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China and inner Central Asia, 7th–13th-century migrations

Migration A–Z


  1. Dirk Hoerder

Published Online: 4 FEB 2013

DOI: 10.1002/9781444351071.wbeghm121

The Encyclopedia of Global Human Migration

The Encyclopedia of Global Human Migration

How to Cite

Hoerder, D. 2013. China and inner Central Asia, 7th–13th-century migrations. The Encyclopedia of Global Human Migration. .

Publication History

  1. Published Online: 4 FEB 2013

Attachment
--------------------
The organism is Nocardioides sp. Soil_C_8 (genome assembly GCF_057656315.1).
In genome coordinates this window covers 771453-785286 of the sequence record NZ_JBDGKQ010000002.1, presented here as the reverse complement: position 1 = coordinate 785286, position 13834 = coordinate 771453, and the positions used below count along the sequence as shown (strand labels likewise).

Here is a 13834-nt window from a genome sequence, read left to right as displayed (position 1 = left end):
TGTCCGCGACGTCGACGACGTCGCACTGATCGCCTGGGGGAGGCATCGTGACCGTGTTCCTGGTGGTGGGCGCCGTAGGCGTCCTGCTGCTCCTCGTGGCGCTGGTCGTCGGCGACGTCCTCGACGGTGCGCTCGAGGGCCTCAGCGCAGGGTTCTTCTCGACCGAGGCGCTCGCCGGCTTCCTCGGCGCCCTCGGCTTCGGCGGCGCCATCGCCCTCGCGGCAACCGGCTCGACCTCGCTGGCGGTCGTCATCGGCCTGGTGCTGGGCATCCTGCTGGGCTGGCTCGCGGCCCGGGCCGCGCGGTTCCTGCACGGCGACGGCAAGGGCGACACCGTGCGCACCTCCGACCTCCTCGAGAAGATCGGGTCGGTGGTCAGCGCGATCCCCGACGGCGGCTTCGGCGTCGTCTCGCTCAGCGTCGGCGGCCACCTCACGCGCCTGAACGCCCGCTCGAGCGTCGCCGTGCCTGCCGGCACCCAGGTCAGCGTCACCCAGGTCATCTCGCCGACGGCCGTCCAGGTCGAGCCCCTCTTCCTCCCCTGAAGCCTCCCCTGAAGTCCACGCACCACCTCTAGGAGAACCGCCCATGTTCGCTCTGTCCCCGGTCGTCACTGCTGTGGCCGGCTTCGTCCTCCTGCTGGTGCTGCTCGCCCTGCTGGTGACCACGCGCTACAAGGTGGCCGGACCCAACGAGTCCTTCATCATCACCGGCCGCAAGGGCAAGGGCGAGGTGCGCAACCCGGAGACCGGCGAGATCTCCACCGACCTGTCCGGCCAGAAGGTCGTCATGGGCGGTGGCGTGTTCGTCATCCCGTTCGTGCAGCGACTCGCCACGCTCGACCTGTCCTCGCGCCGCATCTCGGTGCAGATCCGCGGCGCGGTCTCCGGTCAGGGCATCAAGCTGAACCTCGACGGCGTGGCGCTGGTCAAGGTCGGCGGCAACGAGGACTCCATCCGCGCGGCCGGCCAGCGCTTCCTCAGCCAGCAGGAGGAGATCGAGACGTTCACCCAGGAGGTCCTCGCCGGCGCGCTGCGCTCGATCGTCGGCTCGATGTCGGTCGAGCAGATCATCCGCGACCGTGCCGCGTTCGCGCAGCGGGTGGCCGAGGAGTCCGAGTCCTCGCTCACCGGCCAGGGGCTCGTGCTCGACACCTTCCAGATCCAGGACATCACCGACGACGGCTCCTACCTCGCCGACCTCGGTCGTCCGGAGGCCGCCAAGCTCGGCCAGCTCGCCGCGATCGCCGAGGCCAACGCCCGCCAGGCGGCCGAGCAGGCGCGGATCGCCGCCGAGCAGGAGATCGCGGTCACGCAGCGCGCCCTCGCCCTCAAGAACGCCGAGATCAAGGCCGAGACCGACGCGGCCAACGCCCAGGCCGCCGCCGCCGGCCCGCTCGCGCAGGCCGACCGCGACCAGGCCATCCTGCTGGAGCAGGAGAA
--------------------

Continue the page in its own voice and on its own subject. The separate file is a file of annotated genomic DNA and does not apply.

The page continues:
“China proper” – the region south of the Great Wall to the South China Sea – emerged as an imperial entity in 221 bce. In the north and west it bordered on Inner Asia's three ecologically different segments. The west, the Tibetan highlands and the deserts and steppes north of them, consisted of “population islands” – cities, towns, and oases – inhabited both by highly organized mobile groups and, in the steppes, by pastoral nomadic peoples; from Turkestan's Tarim and Dzungaria basins sedentary agriculture could provision caravans and cities and export cotton as far as China. The north, Mongolia, consisted of deserts which made habitation difficult and which were the arena of the Mongols. The northeast, Manchuria, accommodated sedentary agriculturists and was the realm of the Khitans, Jurchens, and many other nomadic, highly mobile, semi-sedentary or sedentary groups. Inner Asia comprises the regions east of the Pamirs and south of the Altai Mountains to the Pacific Ocean and includes Tibet, Turkestan, Xinjiang, the Mongolias, Manchuria, and the north of “China proper.” Central Asia stretches from the Caspian Sea to regions north of the Pamirs and west of the Altai and includes Sogdiana, Bactria, Transoxania, Fergana, and other regions. Inner Asia, twice the size of China proper, held a total of perhaps five million people, compared to China's 80 million about 600 ce. In China the largest ethnocultural group were the Han, a sedentary agricultural population originally concentrated in the north along the Huang He or Yellow River. The northern “Chinese” rulers had emerged from intermarriage and cultural métissage and were no Han Chinese, though they were sometimes constructed as such by later official imperial historiography, which was often hagiography.


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